Artist: the Verlaines

Album: Untimely Meditations

If you’ve heard of New Zealand’s the Verlaines, it’s probably for their 1980s work. I’m not sure how useful that’ll be for a discussion of their current work (I’m reviewing their excellent 2012 Untimely Meditations but am also a fan of 2008’s Pot Boiler and 2010’s Corporate Moronic). The people who reviewed those early albums for AllMusic talk of them as “complex” and “fastidious” albums aided by “perfectly realized brass, woodwind, and string sections”, which reads like the Verlaines I know. But to me, those early YouTube vids show a bunch of young guys playing fast but ordinary guitar-led jangle-pop, with singer Graeme Downes awkwardly half-shouting in a voice that’s only begun to hint at craft or depth. I’m prejudiced against jangle-pop; bet on AllMusic against me on this one.

American Music Club, and the solo works of their leader Mark Eitzel, strike me as a much better starting point, one I’ll explain. Downes, like Eitzel, is a misanthrope with an eye for detail and a world-weary tenor. Downes, like Eitzel (but even more so), writes and sings long, winding melodies full of jazz chordings and unlikely chord changes. Sometimes they resolve into a sing-along; sometimes they’re too restless to.

The Verlaines, like the American Music Club, can rock out — and make quite the clamor when they choose — but also slip in and out of jazz, country, and music hall formats (Kurt Weill is another likely influence). My favorite songs from Corporate Moronic include one like a darker-than-average Broadway showstopper (Rootless Cosmopolitan), one that’s a bit drunk-by-the-pool-while-summoning-the-slaves-ward of Alabama Song a.k.a. “Show Me the Way to the Next Whiskey Bar” (Paritai Drive), and one, the witty Cole Porter-ish the Way I Love You, that seeks and deserves to be a much-covered pop jazz standard for the next fifty years.

Another comparison might help with Untimely Meditations in specific. Imagine Steely Dan if, instead of polishing each detail into gleaming perfection, they put the same effort – and mostly the same musical instruments – into trapping the listener in sonic barbs, burrs, and thistles. It’s easily the busiest album the Verlaines have made, one of the busiest pop records I’ve ever heard. Virtually every song has a catchy guitar riff, and good rock drumming (or even handclaps), but also intricate guitar solos, and horn charts, and complex organ melodies. Often, all five elements interplay while Graeme Downes sings. Sometimes – not rarely – they clash and make dissonance.

Pets is the catchiest new song I’ve heard all year, triumphantly sung while the guitar and organ play sparkling hooks that chase each other happily; but even there, parts of the song drag low organ drones behind them, muttering for attention. On the Patches is this year’s bid to be a jazz-pop standard, especially when Downes and his piano brightly refrain about “learning to try to love the world again”, and also while smooth saxophone assists the strut of the verses – but again, half the time there’s someone playing what might fit better in a solo piece at a New Music conservatory recital. Plus, both Pets and On the Patches mostly refuse to spend one entire sentence without changing keys, and no matter how I tell you that these marvelous songs run through my head for hours, they’re not how Norah Jones works.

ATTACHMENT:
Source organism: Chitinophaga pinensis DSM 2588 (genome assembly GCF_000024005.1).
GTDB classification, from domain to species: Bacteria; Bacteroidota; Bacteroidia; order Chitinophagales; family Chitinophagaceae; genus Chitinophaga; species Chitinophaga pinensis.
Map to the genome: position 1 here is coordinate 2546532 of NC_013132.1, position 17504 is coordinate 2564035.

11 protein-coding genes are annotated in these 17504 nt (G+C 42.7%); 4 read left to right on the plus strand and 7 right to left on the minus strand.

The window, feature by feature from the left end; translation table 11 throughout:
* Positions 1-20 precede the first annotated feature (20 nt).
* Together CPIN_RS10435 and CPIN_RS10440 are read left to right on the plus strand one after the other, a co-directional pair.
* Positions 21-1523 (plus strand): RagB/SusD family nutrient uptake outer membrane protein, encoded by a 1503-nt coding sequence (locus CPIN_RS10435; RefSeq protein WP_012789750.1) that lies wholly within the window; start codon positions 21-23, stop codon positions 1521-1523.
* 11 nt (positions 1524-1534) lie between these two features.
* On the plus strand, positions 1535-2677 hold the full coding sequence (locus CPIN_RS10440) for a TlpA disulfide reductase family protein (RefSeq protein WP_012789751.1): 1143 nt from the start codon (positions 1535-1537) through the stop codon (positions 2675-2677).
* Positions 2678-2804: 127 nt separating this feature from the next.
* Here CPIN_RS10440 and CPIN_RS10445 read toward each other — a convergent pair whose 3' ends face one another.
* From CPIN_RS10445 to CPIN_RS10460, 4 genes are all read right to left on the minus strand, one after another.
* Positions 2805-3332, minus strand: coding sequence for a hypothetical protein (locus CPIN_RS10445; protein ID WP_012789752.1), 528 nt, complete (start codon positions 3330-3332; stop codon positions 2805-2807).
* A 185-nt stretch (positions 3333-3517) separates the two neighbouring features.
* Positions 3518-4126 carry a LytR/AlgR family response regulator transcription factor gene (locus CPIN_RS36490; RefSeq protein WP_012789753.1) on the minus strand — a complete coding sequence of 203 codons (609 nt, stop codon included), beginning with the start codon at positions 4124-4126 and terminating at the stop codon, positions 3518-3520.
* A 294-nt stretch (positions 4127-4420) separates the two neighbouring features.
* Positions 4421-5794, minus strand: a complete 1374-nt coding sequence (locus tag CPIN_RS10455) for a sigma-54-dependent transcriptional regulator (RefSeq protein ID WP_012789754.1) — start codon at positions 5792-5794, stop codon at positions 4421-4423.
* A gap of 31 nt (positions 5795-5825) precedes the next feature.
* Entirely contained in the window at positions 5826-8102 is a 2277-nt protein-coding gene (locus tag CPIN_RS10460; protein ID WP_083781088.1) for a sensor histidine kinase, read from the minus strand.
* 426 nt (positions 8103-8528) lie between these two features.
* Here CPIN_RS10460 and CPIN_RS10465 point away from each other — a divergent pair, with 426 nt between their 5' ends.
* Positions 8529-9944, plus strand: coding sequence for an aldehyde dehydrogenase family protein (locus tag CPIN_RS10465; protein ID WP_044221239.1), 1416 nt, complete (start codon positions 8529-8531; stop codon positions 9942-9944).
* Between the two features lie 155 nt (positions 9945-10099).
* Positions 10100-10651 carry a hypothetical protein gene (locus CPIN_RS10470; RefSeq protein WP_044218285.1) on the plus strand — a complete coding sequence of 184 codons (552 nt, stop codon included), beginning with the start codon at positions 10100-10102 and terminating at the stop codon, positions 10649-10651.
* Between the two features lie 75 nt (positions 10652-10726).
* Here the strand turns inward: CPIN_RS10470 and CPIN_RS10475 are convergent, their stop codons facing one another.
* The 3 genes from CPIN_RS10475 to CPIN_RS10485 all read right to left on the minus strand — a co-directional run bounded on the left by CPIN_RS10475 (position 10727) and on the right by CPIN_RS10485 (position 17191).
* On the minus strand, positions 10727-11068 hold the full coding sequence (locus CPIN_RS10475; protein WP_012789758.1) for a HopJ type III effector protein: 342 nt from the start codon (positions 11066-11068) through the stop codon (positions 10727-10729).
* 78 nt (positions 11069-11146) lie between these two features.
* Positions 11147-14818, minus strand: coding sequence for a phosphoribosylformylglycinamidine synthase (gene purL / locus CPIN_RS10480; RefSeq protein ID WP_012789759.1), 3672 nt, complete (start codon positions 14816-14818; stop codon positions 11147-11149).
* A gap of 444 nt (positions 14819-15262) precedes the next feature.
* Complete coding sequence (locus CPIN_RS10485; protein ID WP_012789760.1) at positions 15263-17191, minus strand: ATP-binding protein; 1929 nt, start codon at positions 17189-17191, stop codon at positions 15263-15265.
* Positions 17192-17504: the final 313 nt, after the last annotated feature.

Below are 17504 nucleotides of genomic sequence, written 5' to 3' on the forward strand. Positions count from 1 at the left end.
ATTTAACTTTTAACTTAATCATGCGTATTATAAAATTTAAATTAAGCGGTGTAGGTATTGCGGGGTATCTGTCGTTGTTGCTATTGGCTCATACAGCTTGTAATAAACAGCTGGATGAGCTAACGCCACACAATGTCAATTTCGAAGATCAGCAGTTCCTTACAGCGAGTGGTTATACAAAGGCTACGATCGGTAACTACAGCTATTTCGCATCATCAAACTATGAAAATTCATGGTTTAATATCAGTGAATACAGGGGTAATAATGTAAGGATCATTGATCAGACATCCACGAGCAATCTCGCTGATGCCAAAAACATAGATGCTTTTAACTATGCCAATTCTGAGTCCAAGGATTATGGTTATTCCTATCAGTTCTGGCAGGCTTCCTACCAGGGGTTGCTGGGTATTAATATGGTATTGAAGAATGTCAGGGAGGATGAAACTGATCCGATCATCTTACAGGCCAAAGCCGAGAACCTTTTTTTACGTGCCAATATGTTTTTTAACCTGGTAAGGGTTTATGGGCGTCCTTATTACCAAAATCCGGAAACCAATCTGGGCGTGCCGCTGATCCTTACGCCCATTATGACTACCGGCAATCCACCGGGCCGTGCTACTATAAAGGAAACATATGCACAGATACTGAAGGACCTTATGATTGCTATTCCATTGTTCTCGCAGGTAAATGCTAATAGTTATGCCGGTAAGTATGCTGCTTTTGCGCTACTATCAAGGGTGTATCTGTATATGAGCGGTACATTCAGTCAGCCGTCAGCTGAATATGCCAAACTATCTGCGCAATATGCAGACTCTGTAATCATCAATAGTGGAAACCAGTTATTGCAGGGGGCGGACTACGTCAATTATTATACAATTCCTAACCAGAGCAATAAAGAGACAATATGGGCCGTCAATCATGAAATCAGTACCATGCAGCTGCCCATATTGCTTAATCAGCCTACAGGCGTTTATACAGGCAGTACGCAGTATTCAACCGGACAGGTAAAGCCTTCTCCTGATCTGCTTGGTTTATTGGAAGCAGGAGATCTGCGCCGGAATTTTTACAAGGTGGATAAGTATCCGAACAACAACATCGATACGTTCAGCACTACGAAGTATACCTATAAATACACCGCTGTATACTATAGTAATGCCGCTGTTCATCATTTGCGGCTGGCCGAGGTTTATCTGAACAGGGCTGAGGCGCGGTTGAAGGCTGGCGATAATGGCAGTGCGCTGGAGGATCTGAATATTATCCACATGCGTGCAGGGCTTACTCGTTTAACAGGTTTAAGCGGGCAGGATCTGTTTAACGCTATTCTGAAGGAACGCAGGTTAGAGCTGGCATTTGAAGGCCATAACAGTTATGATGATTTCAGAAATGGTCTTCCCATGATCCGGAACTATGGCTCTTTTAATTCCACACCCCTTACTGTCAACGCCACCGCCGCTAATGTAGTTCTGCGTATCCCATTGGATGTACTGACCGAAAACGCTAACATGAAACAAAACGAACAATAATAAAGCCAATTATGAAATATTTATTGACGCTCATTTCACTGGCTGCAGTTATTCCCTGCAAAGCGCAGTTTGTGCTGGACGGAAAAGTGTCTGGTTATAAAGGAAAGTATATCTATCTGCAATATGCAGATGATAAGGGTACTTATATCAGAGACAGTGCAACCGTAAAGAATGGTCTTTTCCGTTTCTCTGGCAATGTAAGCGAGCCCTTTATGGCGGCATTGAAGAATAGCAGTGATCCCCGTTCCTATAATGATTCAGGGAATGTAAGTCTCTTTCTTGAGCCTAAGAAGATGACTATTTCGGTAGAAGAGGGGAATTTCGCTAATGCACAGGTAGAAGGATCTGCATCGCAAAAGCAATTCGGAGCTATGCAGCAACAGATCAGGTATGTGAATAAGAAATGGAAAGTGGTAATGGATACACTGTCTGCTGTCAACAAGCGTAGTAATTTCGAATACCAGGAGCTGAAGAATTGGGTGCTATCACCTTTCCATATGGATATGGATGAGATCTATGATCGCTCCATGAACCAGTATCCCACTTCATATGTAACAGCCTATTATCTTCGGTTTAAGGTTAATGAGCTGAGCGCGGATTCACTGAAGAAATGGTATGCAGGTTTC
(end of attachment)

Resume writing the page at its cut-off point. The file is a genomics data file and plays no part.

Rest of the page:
A Call from Decades Past, to be fair, is calmer and steadier. Born Again Idiot bristles with punk energy and clarity; the stomping James, Jimmy, Nuisance, Hemi has a melody almost anyone could sing; the sung-spoken Last Will and Testament is warped blues; What Sound is This? has a refracted propulsion like U2’s Bullet the Blue Sky and lovely faux-aboriginal singing like Enigma’s old hits. I’m trying to balance the messages “This is pop” and “This is complicated”, because we often think of them as opposites, and I honestly don’t know how having five simultaneous melodies (each shifting restlessly) will play in your brain. For me, it makes a record I return to over and over, always in wonder.

The lyrics are smart and aggressive. On the Patches could be re-arranged til it *did* sound like Norah Jones, but that wide-open chorus is led to by thoughts like “We’re all just one walking pharmacy, God’s farcical pharmacy/ and the history of the human race is a history of self-medication…/ in the continuum, it’s equilibrium that we’ve sought/ I’d’ve thought, not a good argument for Intelligent Design/ unless She’s a sadist”. Pets is an attack on women who buy dogs as accessories and conversation starters, and might for all I know be provoked by something, but I enjoy thinking it’s totally unhinged. Dark Riff attacks the entirety of history, from our amphibian ancestors to our evolved psychology to Henry Ford. Diamonds and Paracetamol is personal and loving, and attacks mostly the inadequacies of Graeme Downes, but Last Will and Testament is a long, grumpy left-wing broadside against all the forces in the world that disagree with Downes.

It could be off-putting. But music throughout the record proves he finds joy in the world, and can work with some of its people. His songs are idiosyncratic protests, but he doth protest too much. To be believed, that is. Not to be enjoyed.

– Brian Block

To see the rest of our favorites, visit our Favorite Albums of 2012 page!